I forgot my journal! (So buongiorno from Florence until I buy a new journal.)
I think today is Friday. I’m going to need to ask someone soon. It was a long but very comfortable couple of flights from Boston to Milan to Florence. I only got a few hours’ sleep, but it’s bright here in Florence—even despite the clouds—so the circadian rhythms seem to be doing okay.
As I sat in the taxi that took me from the airport to my friend’s apartment near Piazza Puccini, it hit me that I forgot my journal. So while I may not be able to blog much while I’m here, I certainly want to get down somewhere my notes from today. And that somewhere is obviously here.
Boston to Milan: never heard anyone speaking Italian but the flight attendants and pilot. Counted half a dozen Sox caps. Had a nice conversation with the lady next to me. She has two adult sons—one is published in the Best American Sports Writing (of 2003, she thought), and the other who is a department head at Georgetown. She herself is an artist and instructor, and she was to lead a small group through an art tour of Tuscany.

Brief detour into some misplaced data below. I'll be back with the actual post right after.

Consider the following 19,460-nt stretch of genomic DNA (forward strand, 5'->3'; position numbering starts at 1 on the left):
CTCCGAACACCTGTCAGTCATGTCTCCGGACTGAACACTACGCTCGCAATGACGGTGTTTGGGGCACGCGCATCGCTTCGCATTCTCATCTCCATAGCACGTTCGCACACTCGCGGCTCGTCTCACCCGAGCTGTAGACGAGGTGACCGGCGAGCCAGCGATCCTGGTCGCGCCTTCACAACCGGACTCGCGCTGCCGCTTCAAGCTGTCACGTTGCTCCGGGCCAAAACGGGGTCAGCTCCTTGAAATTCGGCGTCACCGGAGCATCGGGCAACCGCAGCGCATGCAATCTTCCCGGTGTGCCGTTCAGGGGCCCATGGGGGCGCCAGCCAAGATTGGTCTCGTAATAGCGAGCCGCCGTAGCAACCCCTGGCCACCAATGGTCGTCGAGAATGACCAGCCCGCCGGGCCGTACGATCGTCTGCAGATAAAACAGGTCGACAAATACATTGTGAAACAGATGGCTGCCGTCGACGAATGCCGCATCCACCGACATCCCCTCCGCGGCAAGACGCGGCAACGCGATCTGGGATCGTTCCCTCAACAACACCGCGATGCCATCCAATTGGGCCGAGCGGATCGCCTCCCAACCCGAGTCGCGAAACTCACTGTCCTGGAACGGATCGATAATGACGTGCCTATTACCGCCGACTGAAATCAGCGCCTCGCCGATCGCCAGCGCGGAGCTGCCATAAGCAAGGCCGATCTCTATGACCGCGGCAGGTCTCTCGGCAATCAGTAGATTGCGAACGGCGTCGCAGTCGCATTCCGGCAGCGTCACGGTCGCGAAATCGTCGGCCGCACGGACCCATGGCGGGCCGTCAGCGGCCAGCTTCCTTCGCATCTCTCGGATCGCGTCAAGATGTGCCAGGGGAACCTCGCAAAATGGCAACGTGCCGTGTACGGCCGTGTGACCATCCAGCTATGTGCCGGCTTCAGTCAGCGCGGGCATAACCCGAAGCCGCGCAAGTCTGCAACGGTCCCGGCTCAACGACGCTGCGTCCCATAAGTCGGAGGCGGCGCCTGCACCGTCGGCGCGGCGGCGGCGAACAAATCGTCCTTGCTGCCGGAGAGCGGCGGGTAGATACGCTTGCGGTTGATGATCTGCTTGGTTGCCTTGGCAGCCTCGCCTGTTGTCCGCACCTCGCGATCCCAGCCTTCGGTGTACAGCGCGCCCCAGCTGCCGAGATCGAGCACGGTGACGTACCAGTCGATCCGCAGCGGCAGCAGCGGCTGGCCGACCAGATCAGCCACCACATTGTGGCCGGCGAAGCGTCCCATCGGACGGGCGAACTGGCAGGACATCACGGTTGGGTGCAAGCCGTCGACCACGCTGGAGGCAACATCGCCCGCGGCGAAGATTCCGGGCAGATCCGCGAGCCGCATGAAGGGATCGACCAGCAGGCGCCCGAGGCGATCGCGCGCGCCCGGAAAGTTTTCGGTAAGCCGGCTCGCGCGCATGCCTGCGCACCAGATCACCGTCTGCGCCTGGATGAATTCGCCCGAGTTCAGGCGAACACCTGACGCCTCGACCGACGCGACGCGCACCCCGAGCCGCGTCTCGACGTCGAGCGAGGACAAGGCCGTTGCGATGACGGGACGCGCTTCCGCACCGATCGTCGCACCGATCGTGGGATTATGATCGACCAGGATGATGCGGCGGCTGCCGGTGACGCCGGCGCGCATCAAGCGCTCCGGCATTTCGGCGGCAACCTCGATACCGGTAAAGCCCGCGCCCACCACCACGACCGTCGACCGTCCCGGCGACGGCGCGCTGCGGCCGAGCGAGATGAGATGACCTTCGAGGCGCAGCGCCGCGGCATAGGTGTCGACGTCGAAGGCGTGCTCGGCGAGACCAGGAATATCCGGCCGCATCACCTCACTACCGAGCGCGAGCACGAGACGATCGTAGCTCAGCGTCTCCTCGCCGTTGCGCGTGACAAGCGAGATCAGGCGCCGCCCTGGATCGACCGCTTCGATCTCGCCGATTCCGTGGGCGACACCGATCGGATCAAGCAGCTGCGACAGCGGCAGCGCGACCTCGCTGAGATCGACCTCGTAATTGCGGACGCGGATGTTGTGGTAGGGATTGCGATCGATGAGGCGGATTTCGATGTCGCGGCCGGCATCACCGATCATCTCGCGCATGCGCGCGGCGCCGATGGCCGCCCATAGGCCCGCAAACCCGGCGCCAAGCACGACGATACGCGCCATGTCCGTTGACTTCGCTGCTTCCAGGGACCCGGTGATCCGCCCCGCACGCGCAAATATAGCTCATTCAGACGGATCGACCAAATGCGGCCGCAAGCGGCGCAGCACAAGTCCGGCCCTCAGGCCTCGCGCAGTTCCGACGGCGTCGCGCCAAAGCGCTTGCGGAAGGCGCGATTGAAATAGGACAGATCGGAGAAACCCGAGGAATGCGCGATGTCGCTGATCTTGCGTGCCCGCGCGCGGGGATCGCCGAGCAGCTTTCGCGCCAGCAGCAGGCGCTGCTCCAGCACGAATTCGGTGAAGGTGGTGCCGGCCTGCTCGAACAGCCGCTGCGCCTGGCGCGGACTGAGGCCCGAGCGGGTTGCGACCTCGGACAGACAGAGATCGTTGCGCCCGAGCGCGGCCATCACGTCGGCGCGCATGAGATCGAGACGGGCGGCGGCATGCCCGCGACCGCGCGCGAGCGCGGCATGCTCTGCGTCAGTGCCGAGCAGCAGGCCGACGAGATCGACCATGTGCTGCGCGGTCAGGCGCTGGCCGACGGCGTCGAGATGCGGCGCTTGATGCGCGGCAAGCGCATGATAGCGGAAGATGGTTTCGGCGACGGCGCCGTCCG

In the Milanese airport, I discovered for myself what everyone says about Italians anyway—they really like to people-watch. There were a couple of moments when I thought I was being given the stink-eye for being anti-social, that is, for reading a magazine instead of looking around.
The Florentine airport has just reopened. It felt about the size of the airport at White Plains, New York, and one could understand why most visitors to Florence actually fly in to nearby Pisa. But the renovations—if that’s why it was closed until last two weeks ago—look excellent. Lots of stainless steel facade-ing, presumably to cover up walls they didn’t feel like touching up, and some pleasant but rather corporatey wall art. The ceilings were low and the layout straightforward, as if it were from the classic era of airports, when they were still known as airfields.
My friend, I still haven’t seen her. She’s at work for a few more hours. But her roommate was incredibly dear. He doesn’t speak excellent English, but he was excellent company. He cooked pasta with pancetta for me, and we shared some wine. He pointed out essentials on the map my friend has left me. And we managed to like each other enough that neither of us is worried that I will be here eight nights.
Now it’s time to shower and head out to get my friend some sort of house-gift. I’ve already started a photoset on the Fungible Convictions Flickr account, so check it for updates throughout the weekend and week.